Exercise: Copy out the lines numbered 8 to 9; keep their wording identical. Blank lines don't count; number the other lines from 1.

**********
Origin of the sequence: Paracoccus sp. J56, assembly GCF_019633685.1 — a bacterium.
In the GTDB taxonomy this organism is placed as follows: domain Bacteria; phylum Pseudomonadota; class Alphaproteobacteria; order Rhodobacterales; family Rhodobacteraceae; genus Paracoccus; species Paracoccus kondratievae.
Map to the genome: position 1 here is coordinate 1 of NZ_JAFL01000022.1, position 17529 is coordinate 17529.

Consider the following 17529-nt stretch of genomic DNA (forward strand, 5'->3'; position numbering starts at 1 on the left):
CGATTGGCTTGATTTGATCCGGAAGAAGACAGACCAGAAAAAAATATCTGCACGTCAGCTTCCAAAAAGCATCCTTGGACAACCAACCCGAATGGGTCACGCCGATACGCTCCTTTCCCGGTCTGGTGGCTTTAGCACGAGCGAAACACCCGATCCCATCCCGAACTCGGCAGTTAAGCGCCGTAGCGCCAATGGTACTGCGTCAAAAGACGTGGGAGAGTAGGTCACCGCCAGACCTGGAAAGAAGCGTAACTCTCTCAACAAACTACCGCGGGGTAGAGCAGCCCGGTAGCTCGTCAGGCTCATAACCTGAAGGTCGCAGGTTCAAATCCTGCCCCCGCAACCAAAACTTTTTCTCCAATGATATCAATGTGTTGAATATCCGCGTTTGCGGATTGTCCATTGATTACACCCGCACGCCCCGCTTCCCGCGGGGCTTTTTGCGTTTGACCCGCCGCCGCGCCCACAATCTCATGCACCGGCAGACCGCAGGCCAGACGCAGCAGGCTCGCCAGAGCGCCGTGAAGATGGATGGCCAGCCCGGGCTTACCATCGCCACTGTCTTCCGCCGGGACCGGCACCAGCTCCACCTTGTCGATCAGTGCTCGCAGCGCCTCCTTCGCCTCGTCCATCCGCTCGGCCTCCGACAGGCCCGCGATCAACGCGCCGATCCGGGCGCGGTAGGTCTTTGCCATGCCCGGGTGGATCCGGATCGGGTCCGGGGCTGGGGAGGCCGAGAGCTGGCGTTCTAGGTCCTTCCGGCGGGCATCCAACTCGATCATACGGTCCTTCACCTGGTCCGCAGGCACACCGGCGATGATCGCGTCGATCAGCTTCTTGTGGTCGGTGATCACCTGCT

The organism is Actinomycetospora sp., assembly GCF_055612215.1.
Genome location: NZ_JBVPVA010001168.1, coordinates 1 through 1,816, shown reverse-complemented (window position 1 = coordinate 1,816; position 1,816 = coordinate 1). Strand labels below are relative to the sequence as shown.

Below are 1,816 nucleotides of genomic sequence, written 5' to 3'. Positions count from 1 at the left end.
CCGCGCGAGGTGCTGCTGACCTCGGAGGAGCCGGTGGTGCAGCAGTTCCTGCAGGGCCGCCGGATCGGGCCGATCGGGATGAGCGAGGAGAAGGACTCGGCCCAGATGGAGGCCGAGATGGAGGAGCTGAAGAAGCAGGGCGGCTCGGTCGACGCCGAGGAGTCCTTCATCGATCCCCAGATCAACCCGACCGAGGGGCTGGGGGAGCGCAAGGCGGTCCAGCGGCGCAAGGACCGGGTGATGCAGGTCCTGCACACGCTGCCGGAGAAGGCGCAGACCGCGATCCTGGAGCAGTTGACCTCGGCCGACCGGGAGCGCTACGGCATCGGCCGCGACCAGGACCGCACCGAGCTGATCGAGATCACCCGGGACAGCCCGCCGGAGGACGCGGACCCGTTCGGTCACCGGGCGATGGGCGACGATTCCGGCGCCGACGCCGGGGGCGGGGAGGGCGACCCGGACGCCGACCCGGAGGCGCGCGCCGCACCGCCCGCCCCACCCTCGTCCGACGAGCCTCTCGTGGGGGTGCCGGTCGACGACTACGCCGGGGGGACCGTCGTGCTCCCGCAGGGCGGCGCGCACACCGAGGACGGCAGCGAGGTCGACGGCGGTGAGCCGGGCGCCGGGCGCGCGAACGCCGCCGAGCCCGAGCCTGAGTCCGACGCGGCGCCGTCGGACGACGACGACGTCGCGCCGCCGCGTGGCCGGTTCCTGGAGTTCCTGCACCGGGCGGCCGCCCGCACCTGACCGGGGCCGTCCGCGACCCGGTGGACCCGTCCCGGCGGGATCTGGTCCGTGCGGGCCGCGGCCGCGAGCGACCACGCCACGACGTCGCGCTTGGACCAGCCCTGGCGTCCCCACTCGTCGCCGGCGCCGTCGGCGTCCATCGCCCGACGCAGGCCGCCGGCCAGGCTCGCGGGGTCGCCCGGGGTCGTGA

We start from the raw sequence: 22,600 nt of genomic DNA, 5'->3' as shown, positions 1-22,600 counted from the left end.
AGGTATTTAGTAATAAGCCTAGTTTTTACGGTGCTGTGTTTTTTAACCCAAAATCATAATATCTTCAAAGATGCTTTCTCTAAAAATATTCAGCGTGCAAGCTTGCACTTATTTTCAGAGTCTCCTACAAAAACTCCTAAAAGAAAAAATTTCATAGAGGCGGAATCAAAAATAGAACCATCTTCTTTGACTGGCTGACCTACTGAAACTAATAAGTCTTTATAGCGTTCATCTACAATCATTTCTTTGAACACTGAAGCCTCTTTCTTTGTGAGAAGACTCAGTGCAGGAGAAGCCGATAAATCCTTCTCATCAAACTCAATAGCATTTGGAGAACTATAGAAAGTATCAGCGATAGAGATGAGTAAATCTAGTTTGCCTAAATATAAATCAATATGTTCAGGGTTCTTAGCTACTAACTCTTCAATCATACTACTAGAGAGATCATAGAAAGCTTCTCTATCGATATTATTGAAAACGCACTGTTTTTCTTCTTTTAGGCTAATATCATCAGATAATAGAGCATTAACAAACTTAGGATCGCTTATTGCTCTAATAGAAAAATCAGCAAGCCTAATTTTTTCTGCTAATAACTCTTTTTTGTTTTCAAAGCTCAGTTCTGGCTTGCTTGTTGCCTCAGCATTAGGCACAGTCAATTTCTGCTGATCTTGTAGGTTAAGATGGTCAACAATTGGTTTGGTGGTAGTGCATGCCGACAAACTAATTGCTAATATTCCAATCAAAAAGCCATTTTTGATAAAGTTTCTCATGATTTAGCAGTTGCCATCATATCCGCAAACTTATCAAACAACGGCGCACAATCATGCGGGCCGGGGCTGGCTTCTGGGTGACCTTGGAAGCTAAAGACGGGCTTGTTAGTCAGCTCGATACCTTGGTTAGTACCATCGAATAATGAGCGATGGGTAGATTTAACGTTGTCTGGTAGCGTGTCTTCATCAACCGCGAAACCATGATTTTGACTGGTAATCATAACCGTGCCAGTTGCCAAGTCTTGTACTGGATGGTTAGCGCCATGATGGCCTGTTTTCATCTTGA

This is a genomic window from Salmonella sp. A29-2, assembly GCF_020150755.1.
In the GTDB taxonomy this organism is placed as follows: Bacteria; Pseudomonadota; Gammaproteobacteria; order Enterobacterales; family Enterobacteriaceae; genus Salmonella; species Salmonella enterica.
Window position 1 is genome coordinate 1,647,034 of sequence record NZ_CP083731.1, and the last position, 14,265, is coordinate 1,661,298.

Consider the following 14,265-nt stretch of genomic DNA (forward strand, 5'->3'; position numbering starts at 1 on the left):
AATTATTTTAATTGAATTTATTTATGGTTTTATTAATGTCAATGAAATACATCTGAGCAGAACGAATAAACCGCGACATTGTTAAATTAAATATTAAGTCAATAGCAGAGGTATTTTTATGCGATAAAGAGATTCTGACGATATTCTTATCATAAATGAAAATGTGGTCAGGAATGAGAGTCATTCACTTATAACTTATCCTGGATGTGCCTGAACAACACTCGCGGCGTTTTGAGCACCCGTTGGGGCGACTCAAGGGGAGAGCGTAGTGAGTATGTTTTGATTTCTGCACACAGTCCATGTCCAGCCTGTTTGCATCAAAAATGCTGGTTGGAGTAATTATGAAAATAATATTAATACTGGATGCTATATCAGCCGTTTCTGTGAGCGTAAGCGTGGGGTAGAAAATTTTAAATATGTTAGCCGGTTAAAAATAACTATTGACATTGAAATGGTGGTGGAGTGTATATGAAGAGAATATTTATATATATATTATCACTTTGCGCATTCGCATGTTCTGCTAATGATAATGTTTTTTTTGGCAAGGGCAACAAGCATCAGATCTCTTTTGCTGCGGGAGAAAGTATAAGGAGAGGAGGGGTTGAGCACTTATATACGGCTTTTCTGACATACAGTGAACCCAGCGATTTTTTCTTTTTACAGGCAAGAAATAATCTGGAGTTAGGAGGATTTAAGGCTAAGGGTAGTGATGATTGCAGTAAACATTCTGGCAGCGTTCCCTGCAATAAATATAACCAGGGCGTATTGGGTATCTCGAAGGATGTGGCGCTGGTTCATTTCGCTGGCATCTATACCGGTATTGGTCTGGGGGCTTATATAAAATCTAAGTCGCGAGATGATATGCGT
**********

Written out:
Below are 1,816 nucleotides of genomic sequence, written 5' to 3'. Positions count from 1 at the left end.
CCGCGCGAGGTGCTGCTGACCTCGGAGGAGCCGGTGGTGCAGCAGTTCCTGCAGGGCCGCCGGATCGGGCCGATCGGGATGAGCGAGGAGAAGGACTCGGCCCAGATGGAGGCCGAGATGGAGGAGCTGAAGAAGCAGGGCGGCTCGGTCGACGCCGAGGAGTCCTTCATCGATCCCCAGATCAACCCGACCGAGGGGCTGGGGGAGCGCAAGGCGGTCCAGCGGCGCAAGGACCGGGTGATGCAGGTCCTGCACACGCTGCCGGAGAAGGCGCAGACCGCGATCCTGGAGCAGTTGACCTCGGCCGACCGGGAGCGCTACGGCATCGGCCGCGACCAGGACCGCACCGAGCTGATCGAGATCACCCGGGACAGCCCGCCGGAGGACGCGGACCCGTTCGGTCACCGGGCGATGGGCGACGATTCCGGCGCCGACGCCGGGGGCGGGGAGGGCGACCCGGACGCCGACCCGGAGGCGCGCGCCGCACCGCCCGCCCCACCCTCGTCCGACGAGCCTCTCGTGGGGGTGCCGGTCGACGACTACGCCGGGGGGACCGTCGTGCTCCCGCAGGGCGGCGCGCACACCGAGGACGGCAGCGAGGTCGACGGCGGTGAGCCGGGCGCCGGGCGCGCGAACGCCGCCGAGCCCGAGCCTGAGTCCGACGCGGCGCCGTCGGACGACGACGACGTCGCGCCGCCGCGTGGCCGGTTCCTGGAGTTCCTGCACCGGGCGGCCGCCCGCACCTGACCGGGGCCGTCCGCGACCCGGTGGACCCGTCCCGGCGGGATCTGGTCCGTGCGGGCCGCGGCCGCGAGCGACCACGCCACGACGTCGCGCTTGGACCAGCCCTGGCGTCCCCACTCGTCGCCGGCGCCGTCGGCGTCCATCGCCCGACGCAGGCCGCCGGCCAGGCTCGCGGGGTCGCCCGGGGTCGTGA